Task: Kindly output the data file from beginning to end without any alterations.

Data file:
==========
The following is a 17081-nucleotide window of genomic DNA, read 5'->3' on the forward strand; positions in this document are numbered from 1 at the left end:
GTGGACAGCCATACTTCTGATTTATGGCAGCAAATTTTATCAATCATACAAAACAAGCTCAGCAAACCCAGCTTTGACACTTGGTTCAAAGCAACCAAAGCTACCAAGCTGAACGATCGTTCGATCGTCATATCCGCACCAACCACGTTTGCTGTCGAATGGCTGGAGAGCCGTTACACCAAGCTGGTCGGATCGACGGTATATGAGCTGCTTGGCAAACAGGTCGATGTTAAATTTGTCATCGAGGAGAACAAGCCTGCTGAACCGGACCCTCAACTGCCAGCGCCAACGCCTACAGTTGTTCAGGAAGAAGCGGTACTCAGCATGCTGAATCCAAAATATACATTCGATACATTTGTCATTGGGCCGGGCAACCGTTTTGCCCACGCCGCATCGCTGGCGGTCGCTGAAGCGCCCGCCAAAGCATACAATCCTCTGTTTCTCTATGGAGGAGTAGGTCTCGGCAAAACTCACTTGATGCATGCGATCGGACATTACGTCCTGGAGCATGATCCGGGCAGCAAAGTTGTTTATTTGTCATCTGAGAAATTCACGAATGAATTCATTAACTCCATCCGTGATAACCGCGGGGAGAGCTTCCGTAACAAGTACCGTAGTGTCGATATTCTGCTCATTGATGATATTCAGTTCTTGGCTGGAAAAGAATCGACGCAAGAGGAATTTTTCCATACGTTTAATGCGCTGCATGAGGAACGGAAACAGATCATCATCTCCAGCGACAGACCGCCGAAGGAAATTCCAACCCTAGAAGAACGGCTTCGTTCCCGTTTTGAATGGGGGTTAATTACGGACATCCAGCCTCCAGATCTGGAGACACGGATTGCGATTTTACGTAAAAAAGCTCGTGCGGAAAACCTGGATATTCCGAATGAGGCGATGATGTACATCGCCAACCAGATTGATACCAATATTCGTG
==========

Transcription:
The following is a 17081-nucleotide window of genomic DNA, read 5'->3' on the forward strand; positions in this document are numbered from 1 at the left end:
GTGGACAGCCATACTTCTGATTTATGGCAGCAAATTTTATCAATCATACAAAACAAGCTCAGCAAACCCAGCTTTGACACTTGGTTCAAAGCAACCAAAGCTACCAAGCTGAACGATCGTTCGATCGTCATATCCGCACCAACCACGTTTGCTGTCGAATGGCTGGAGAGCCGTTACACCAAGCTGGTCGGATCGACGGTATATGAGCTGCTTGGCAAACAGGTCGATGTTAAATTTGTCATCGAGGAGAACAAGCCTGCTGAACCGGACCCTCAACTGCCAGCGCCAACGCCTACAGTTGTTCAGGAAGAAGCGGTACTCAGCATGCTGAATCCAAAATATACATTCGATACATTTGTCATTGGGCCGGGCAACCGTTTTGCCCACGCCGCATCGCTGGCGGTCGCTGAAGCGCCCGCCAAAGCATACAATCCTCTGTTTCTCTATGGAGGAGTAGGTCTCGGCAAAACTCACTTGATGCATGCGATCGGACATTACGTCCTGGAGCATGATCCGGGCAGCAAAGTTGTTTATTTGTCATCTGAGAAATTCACGAATGAATTCATTAACTCCATCCGTGATAACCGCGGGGAGAGCTTCCGTAACAAGTACCGTAGTGTCGATATTCTGCTCATTGATGATATTCAGTTCTTGGCTGGAAAAGAATCGACGCAAGAGGAATTTTTCCATACGTTTAATGCGCTGCATGAGGAACGGAAACAGATCATCATCTCCAGCGACAGACCGCCGAAGGAAATTCCAACCCTAGAAGAACGGCTTCGTTCCCGTTTTGAATGGGGGTTAATTACGGACATCCAGCCTCCAGATCTGGAGACACGGATTGCGATTTTACGTAAAAAAGCTCGTGCGGAAAACCTGGATATTCCGAATGAGGCGATGATGTACATCGCCAACCAGATTGATACCAATATTCGTG